Masculin-feminin: The New Girlfriend **1/2

By Dennis Hartley

(Originally posted on Digby’s Hullabaloo on September 19, 2015)

I was a better man with you as a woman than I ever was with a woman as a man–Michael (aka ‘Dorothy’), from Tootsie

 If you have a list of 10 reasons to transition, sex would be #10–Caitlin Jenner

Girls will be boys and boys will be girls

It’s a mixed-up muddled up shook up world

Except for Lola


-Ray Davies

***** This week’s review contains possible spoilers *****

Do you remember this tag line from When Harry Met Sally: “Can men and women be friends or does sex always get in the way?” In his latest film, The New Girlfriend, director Francois Ozon (Swimming Pool) aims to up that ante, asking “Can a straight, cross-dressing man and a straight woman be friends, or does sex always get in the way?”

The straight, cross-dressing man is David (Romain Duris), a young widower whose late wife Laura was BFF with Claire (Anais Demoustier). The depth of the women’s friendship is parlayed via opening montage (the French invented that word, you know). It’s all there, from childhood blood oath (“Together forever!”) to dreamy, vaguely erotic scenes of Claire lovingly brushing Laura’s hair (age 7 through womanhood), to Meeting Cute with their respective future husbands (on the same night, at the same discothèque!), happy weddings, the christening of David and Laura’s daughter, then…Laura’s tragic demise soon after, from some non-specified wasting disease. (*sigh*) C’est dommage.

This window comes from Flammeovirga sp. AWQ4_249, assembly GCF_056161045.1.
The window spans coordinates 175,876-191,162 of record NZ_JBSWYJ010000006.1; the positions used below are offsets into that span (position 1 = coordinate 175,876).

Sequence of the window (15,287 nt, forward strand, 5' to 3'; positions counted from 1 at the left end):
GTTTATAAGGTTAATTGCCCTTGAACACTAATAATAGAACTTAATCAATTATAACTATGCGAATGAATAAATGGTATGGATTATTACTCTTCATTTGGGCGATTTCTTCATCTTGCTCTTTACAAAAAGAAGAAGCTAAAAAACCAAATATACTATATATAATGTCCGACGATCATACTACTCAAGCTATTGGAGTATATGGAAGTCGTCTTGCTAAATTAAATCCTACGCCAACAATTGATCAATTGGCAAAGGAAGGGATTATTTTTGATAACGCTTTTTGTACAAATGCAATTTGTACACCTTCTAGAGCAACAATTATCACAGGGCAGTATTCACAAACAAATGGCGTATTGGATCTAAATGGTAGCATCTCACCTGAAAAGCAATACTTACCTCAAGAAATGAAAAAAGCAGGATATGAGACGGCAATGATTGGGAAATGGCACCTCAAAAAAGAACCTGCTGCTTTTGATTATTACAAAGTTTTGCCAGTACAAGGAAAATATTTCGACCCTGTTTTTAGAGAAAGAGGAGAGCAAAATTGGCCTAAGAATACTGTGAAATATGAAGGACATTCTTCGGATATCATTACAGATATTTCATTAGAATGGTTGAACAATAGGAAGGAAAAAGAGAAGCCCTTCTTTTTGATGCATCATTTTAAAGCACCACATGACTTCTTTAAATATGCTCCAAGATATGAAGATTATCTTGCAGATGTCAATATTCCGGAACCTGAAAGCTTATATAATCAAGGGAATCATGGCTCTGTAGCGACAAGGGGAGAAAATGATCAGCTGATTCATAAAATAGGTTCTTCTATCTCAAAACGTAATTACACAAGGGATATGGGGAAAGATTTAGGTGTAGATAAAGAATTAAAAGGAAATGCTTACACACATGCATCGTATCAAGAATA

Unfortunately, the remainder of the film, which focuses on an unexpected relationship that develops between the two survivors after David outs himself to Claire as they are both still struggling to come to terms with Laura’s death, never quite shakes off the soapy residue from that sudsy preface. This film should have worked; it has an intriguing premise, Ozon (who adapted his screenplay from Ruth Rendell’s novel) does his best Douglas Sirk impression in tone and execution, and the two leads are charismatic and eminently watchable throughout, but the melodrama is just too overcooked (especially in the overly-contrived denouement). Puzzlingly, the film is billed as a “Hitchcockian thriller”, which did a flyover on me. Well, maybe there’s a touch of Vertigo, in that one of the characters becomes an idealized surrogate for the departed to the other character (I’m being vague, to keep this as spoiler-free as possible). You know what they say-it’s a mixed up muddled up shook up world. Except for Lola…


…and one more thing

Hollywood saw it coming, pt. MCMXCIX

I’m sure you heard about Ahmed Mohamed and his homemade digital clock earlier this week. The incident was so absurd; it’s like something out of a stoner comedy. Oh, wait…

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